| The Early
| During the first half of the
twentieth century Cape Town lost its place as the pre-eminent city of Southern
Africa. With the formation of the Union of South Africa in 1910, government and
political power shifted to the Transvaal.
Although the population continued to grow rapidly and the city
became industrialised, it fell behind the booming economy of Johannesburg.
Nevertheless it found its place in South Africa as a cultural centre -
expressing South Africa's heritage in terms of European settlement and the
The racial prejudices and attitudes that had developed toward
the end of the British era were reinforced and extended by the policies of the
Afrikaans-dominated government in Pretoria. Increasingly, whites benefited from
discriminatory policies while others were impoverished by the Depression. The
city became increasingly divided along racial lines.
The older suburbs still contained a mixture of coloured and
whites, and areas like District 6 remained mixed. But new townships, like
Langa, were designed specifically for blacks, with an emphasis upon state
control. Laws restricted the migration of blacks to the city.
Nevertheless, in 1948 four-fifths of Africans still lived outside locations
(townships). Many lived in shanty towns, some of which also had coloured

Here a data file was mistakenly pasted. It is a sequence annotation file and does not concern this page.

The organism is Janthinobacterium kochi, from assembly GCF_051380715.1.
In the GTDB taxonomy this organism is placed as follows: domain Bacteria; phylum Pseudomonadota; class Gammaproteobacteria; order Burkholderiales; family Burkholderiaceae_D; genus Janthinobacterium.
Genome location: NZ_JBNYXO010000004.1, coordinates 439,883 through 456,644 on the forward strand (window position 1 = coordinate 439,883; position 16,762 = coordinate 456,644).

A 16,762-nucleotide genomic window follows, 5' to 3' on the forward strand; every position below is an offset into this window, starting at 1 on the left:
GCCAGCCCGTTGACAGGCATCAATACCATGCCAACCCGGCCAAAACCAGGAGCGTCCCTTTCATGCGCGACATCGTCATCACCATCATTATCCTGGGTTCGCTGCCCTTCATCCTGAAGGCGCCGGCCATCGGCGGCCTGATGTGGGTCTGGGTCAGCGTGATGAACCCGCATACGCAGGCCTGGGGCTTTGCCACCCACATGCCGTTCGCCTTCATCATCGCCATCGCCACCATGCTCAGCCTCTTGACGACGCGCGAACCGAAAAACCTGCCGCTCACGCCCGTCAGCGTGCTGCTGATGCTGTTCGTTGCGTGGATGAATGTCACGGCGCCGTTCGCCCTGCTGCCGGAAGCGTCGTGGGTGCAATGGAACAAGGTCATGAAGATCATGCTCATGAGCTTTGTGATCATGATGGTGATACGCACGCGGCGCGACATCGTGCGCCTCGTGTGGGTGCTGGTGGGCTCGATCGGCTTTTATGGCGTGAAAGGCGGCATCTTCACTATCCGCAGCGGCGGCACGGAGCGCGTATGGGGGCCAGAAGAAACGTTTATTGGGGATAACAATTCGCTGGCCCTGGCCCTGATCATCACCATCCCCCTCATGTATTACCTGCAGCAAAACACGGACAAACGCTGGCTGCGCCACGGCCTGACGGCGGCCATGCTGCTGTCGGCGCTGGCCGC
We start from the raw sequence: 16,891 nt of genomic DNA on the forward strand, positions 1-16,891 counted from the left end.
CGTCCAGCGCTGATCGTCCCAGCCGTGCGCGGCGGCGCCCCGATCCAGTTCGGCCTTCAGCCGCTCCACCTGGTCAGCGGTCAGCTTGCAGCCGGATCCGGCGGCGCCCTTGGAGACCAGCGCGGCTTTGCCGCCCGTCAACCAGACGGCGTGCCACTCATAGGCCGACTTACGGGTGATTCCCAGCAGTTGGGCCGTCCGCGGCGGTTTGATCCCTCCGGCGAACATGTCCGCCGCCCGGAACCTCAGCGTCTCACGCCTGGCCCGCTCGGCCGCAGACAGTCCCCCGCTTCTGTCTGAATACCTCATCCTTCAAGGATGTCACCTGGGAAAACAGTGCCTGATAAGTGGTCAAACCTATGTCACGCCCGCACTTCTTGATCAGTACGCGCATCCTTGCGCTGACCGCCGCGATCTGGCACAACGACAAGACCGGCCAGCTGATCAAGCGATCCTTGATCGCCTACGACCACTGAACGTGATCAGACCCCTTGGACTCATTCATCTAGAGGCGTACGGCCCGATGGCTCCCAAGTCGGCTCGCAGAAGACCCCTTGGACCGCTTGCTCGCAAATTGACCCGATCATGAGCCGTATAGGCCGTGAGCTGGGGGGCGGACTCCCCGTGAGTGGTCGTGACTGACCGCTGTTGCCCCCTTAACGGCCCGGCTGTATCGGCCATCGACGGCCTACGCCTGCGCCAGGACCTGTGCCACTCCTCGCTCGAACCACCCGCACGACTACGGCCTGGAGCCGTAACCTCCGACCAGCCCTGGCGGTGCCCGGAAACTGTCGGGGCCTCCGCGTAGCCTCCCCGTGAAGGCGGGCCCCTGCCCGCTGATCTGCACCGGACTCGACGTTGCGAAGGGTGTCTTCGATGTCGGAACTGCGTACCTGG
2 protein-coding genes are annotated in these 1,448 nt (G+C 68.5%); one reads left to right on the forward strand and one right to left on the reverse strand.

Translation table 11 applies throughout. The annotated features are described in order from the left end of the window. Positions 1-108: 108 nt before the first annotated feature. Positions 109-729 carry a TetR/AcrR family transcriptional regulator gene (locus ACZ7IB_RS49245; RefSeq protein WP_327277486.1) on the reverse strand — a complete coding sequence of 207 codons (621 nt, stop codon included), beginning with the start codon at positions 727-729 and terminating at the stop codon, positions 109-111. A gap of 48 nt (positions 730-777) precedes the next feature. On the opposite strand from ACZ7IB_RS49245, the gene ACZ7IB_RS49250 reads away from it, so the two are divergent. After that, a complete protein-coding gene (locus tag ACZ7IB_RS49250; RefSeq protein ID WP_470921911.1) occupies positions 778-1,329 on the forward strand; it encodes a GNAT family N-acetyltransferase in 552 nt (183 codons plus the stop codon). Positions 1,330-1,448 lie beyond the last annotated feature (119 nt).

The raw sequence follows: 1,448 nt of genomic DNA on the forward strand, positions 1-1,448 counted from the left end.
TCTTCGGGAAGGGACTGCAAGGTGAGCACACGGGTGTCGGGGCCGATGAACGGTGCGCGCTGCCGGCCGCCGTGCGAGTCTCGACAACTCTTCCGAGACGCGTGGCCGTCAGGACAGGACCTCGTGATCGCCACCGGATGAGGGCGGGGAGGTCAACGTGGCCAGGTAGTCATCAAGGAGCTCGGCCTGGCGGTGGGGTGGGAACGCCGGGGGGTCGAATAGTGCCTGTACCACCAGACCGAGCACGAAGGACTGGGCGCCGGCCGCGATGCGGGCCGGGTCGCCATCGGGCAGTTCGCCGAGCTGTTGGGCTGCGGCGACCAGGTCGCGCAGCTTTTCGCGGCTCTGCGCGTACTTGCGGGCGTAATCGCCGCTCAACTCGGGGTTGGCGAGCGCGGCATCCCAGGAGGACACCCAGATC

populations. Older areas like District Six, that were mostly coloured, also
contained a mixture of Indians, some whites and blacks.
Some workplaces became segregated and, increasingly, education
and employment policies ensured that racial divisions characterised the
workplace. Some public and leisure institutions were segregated including
swimming pools, hospitals and law courts and some cinemas, hotels, cafes and
the main beaches. But still, there was no uniform policy of segregation or
formal racial categorisation.
In 1948, however, a government was elected committed to a
policy of apartheid, a policy of universal segregation, that would ruthlessly
categorise and divide the population.
|Go to the Bibliography
Go to the next history section
© www.capetown.at 2008. You may print this
article for personal use; if for reproduction please acknowledge
'www.www.capetown.at.co.za'. You may not use this material for any electronic
media except with written permission. www.capetown.at accepts no responsibility
for inaccuracies or the work of service providers.
· Culture ·
In this period of Cape History: